J. H. writes:
“I was reading your article on growing trees from seed, and was curious
if you inoculate with mycorrhizal fungi when seeding them. I have done
side by side comparisons of garden beds with and without it and seen the difference, but trees take so long to do a good comparison I just
inoculate everything. It would be cool to see a nice comparison of the
two if you’ve ever tried it.”
Studies have shown how important tree inoculation with fungi is for trees, though not for all trees.
I confess. I don’t usually inoculate trees or much of anything. In fact, I’ve not even inoculated my beans/peas/lentils with nitrogen-fixing bacteria, though for the most part they’ve done well without it (I believe this is because I’ve got multiple species growing in my area [Black medic, desmodiums, etc.] that have relationships with various rhizobacter that should also colonize my other legumes). Recently I picked up some universal legume inoculant and I’ll be using it this spring.
But of course, that’s not fungi. There’s a lot I need to learn and research in that area. I’ve come to realize how important that Kingdom is and I’ve actively sought to encourage its presence via leaving logs scattered about, shredding and burying mushrooms I’ve found on walks into the mulch of my food forest, burying compost, pouring on compost tea, etc. I’ve also touched on fungus’s importance here and here.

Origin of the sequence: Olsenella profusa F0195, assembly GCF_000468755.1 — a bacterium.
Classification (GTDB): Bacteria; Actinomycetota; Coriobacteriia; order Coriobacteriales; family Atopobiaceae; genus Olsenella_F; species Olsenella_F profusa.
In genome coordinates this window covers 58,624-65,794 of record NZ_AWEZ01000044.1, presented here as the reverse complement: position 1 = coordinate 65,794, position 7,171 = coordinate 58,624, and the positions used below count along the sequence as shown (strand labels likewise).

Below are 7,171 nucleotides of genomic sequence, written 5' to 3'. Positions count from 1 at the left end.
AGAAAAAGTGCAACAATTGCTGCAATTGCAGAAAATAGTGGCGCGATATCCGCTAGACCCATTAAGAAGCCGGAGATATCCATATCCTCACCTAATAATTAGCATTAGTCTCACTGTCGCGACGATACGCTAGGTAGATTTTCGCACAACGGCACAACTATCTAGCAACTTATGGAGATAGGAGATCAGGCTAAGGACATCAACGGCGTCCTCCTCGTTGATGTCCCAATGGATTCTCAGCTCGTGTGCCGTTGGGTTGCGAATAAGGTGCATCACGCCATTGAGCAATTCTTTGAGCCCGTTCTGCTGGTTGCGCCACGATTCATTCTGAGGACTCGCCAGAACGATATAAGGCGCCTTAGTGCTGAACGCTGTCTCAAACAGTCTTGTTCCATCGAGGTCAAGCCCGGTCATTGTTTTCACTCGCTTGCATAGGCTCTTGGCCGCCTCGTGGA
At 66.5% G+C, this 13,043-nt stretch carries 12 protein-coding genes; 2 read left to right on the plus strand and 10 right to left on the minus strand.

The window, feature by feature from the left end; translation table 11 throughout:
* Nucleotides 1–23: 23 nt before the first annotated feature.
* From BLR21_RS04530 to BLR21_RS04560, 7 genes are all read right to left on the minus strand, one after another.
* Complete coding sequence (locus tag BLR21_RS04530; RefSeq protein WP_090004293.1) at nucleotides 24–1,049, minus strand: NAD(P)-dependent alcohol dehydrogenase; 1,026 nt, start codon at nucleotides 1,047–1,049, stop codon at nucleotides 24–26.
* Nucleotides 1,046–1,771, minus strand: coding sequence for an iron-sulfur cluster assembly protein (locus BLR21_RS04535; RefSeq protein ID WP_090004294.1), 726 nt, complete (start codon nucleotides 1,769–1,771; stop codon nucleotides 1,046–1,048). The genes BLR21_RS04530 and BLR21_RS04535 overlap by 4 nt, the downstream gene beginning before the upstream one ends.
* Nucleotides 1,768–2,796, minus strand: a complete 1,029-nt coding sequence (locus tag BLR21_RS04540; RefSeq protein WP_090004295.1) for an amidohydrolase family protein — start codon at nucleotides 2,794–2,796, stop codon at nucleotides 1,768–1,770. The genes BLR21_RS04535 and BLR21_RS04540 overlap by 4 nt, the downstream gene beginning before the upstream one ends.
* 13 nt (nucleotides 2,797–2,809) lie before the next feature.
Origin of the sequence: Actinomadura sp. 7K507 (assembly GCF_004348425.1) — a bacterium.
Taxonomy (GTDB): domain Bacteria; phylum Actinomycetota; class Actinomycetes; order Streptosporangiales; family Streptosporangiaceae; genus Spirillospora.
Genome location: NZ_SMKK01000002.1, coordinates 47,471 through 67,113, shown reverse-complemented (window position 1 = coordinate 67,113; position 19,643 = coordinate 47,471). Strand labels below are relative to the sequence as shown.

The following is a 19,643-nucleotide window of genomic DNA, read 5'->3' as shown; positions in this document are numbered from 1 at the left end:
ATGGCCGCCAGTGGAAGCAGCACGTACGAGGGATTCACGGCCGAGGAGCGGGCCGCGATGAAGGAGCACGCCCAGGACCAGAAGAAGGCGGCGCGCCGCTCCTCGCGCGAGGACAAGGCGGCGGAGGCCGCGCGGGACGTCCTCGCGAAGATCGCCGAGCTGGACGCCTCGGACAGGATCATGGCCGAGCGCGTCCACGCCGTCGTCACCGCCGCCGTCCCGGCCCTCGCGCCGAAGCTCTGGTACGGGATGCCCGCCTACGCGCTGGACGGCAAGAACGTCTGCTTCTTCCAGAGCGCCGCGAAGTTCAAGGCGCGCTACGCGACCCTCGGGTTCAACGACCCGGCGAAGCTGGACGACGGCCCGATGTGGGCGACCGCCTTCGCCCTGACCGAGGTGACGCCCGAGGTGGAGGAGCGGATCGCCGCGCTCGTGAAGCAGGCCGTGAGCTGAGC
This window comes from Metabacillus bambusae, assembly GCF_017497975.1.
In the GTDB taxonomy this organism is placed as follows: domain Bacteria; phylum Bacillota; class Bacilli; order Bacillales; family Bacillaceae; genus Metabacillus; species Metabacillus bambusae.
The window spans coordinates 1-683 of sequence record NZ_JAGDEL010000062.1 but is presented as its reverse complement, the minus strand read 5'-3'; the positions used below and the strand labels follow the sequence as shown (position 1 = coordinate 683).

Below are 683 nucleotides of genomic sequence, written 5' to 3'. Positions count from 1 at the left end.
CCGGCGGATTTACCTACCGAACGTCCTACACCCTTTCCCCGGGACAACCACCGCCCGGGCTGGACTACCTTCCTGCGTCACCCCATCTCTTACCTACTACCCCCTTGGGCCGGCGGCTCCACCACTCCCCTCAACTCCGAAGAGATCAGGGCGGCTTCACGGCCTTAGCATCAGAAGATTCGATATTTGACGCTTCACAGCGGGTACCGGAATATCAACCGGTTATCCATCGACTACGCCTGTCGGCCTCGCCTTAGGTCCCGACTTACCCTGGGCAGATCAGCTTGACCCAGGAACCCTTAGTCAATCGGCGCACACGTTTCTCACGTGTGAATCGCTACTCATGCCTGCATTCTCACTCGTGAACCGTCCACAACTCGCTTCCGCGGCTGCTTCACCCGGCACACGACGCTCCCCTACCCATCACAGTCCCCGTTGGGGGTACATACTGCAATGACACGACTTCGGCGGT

Though I haven’t deliberately used a known inoculant when planting, I’ve taken to mixing in a bunch of finished and half-finished compost in my tree planting holes.
I’m always game for an experiment, though I am a cheapskate. If you do try with trees, feel free to share the results and I’ll happily post them here. I’ll also post on how my trees planted with compost do compared to ones planted in straight dirt.
A healthy food forest is usually loaded with fungi. I tend to take the approach that “if you build it, they will come.”